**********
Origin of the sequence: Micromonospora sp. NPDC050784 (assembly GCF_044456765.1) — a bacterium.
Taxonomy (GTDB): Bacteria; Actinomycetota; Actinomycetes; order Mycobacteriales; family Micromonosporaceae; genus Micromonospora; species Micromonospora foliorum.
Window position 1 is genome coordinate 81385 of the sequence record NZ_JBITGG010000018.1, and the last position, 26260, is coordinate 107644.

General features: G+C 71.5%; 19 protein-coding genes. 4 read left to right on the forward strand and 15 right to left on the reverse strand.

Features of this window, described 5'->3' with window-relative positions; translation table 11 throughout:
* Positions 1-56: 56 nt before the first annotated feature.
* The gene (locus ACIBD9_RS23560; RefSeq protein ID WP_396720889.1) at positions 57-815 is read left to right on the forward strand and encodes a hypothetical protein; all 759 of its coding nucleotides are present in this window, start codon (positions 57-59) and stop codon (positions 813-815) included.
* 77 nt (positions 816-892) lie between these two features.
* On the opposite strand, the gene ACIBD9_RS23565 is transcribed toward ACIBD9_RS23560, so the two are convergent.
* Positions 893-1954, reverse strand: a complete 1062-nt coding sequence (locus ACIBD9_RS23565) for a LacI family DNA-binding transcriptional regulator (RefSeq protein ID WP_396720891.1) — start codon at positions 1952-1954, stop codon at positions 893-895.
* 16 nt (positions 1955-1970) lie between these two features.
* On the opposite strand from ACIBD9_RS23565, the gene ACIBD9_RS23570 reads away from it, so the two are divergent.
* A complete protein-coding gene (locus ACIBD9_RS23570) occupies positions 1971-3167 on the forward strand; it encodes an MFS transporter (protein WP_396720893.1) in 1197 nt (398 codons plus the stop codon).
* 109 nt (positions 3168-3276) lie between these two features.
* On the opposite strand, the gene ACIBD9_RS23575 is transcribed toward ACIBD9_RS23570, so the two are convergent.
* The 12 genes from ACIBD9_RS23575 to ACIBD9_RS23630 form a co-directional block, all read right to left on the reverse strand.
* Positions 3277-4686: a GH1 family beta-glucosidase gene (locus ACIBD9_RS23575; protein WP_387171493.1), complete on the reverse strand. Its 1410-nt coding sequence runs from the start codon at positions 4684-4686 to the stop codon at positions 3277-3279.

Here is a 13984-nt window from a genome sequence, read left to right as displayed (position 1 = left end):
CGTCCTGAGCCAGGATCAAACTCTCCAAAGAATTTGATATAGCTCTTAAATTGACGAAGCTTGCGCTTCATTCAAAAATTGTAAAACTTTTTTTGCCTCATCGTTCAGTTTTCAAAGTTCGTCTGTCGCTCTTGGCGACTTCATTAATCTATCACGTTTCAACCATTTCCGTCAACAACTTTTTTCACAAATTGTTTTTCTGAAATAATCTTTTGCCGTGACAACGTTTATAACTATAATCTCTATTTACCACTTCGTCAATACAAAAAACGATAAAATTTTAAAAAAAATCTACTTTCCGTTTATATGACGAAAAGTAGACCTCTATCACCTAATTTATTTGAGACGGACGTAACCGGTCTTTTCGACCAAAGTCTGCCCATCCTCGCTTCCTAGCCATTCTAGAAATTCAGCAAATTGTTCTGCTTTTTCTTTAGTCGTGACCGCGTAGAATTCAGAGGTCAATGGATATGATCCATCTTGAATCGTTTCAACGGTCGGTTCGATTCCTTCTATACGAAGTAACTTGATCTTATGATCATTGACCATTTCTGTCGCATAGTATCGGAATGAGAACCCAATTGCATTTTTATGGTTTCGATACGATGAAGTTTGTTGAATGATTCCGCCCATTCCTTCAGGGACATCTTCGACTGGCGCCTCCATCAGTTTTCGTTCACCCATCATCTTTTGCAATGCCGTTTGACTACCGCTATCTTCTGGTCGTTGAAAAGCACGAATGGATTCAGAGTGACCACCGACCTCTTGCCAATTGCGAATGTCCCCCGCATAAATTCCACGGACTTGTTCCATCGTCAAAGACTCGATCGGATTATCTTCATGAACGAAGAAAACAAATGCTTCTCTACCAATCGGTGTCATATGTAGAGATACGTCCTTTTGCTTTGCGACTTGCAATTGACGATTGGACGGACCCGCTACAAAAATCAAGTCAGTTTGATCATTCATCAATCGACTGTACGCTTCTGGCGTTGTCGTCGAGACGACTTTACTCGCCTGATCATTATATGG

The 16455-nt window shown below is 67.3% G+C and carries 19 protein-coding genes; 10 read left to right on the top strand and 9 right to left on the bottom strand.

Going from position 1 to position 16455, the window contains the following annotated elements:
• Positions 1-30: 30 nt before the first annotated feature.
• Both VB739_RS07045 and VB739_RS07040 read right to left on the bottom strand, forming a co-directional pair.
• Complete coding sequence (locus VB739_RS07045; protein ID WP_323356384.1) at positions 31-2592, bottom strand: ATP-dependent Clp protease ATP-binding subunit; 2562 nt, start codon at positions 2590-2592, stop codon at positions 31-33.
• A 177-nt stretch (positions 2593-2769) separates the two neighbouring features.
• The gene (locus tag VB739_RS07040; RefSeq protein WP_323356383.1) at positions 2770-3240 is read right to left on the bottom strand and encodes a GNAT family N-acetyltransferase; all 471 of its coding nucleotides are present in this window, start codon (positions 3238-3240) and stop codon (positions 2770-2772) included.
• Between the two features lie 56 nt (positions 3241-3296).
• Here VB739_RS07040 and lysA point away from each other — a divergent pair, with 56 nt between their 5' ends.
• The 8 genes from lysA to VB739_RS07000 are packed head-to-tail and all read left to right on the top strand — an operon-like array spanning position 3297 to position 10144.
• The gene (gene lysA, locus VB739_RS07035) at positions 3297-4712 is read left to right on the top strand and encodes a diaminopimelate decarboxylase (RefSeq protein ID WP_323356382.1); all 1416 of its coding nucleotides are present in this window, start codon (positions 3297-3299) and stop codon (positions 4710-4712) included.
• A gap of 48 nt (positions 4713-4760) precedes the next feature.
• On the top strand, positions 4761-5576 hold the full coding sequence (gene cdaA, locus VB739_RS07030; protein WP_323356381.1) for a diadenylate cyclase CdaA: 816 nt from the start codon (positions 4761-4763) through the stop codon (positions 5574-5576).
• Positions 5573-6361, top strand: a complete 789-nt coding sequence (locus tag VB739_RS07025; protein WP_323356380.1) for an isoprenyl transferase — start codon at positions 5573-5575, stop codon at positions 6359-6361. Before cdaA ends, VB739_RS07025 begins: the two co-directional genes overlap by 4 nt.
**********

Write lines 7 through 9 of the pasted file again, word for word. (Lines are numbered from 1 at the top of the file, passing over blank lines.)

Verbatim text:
* The gene (locus ACIBD9_RS23560; RefSeq protein ID WP_396720889.1) at positions 57-815 is read left to right on the forward strand and encodes a hypothetical protein; all 759 of its coding nucleotides are present in this window, start codon (positions 57-59) and stop codon (positions 813-815) included.
* 77 nt (positions 816-892) lie between these two features.
* On the opposite strand, the gene ACIBD9_RS23565 is transcribed toward ACIBD9_RS23560, so the two are convergent.